When you notice any of the above, you should take action. One of the best and most effective things we can do as cat owners is try to identify the cause of our kitty’s distress. We already know that cats don’t like changes to their environment or lifestyle, but what if something else is to blame? According to a recent study, there could be a rather unexpected cause for your pet’s mental state.

Here’s the scientific bit:

The research was completed by a team at by University of Lincoln. The original aim was merely to find out something we’ve all wondered from time to time. That is, how felines cope when they have to live with other cats and humans. Along the way, though, the researchers there claim to have found that stroking your cat too much could be the reason they are anxious.

While most of us believe that cats enjoy being stroked, the fact of the matter is that some just ‘tolerate’ this experience. According to Professor Daniel Mills, Professor of Veterinary Behavioural Medicine at the University of Lincoln, this is the reason they become stressed. In short, tolerating the constant petting process gets tiresome and starts to annoy them!

“We chose stable households to look into this question and were quite surprised by the results. Despite typically living on their own in the wild, we have known for some time that cats come together when resources like food are concentrated in a single area, for example when people feed strays,” explains Professor Mills. “However, it might be that they do this out of need and it is still stressful for them, because they are not a naturally social species.”

So, since cats aren’t ‘social’ when they are out in the wild, the fact that they have to adapt to being so could be enough to make them anxious. The researcher went on to explain that it is not the cats that dislike being petted who become the most stressed. Instead, it is the cats who ‘tolerate’ it.

“Many people keep groups of cats in their home and although they might seem happy together, some people have argued that because this is an unnatural set up, it is not good for their welfare. Our research shows this is not necessarily the case. It seems even if they are not best friends, cats may be able to organise themselves to avoid each other without getting stressed. Also, and I think very intriguingly, our data suggests that cats who tolerate, rather than enjoy or dislike being petted, seem to be the most stressed,” says Professor Mills.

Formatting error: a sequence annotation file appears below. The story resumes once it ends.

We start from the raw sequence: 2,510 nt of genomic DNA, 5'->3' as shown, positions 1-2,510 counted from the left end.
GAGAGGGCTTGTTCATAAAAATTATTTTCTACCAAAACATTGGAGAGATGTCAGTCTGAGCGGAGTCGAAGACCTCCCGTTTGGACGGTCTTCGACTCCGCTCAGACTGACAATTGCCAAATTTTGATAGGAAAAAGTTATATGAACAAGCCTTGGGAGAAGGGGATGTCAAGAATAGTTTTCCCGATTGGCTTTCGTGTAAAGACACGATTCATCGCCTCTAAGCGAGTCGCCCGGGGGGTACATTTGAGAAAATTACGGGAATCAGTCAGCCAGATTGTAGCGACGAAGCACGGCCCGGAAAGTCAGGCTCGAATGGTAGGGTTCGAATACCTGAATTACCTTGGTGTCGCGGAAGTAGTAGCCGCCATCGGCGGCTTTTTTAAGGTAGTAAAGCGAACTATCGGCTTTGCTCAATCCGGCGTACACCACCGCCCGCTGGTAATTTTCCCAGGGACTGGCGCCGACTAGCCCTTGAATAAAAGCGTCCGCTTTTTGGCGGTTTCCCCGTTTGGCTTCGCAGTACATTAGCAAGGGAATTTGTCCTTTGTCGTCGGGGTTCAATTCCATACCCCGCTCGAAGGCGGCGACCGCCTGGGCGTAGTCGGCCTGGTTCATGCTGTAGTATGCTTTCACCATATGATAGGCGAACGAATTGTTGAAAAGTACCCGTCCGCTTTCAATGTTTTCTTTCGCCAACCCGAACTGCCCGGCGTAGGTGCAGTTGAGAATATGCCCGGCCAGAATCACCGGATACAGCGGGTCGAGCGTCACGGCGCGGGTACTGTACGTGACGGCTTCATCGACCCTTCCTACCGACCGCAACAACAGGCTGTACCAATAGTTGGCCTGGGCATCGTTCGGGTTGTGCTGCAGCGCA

Should you stop stroking your cat?

The short answer is no. After reading this study, you don’t have to immediately stop petting your cat forever. That would be a little extreme. However, as a cat owner, it’s important to be aware of whether your cat wants to be stroked. You should pay close attention to their body language and how they act when you touch them. These things will indicate whether they enjoy the process or not. It’s all about not ‘imposing’ yourself too much on your kitty.

“It seems that those cats on whom the owner imposes him or herself are the ones we need to be most concerned about,” explains Professor Mills. “The results also reinforce the importance of ensuring that you give all individuals control over their environment, so if you have several cats you should give them the choice of sharing or having their own special areas to eat, drink and go to the toilet.”

So, do you pet your cat too much? Are you seeing signs of stress in cats? Or do you think you should stroke them more? Let us know in the comment section! We’d love to hear what you have to say!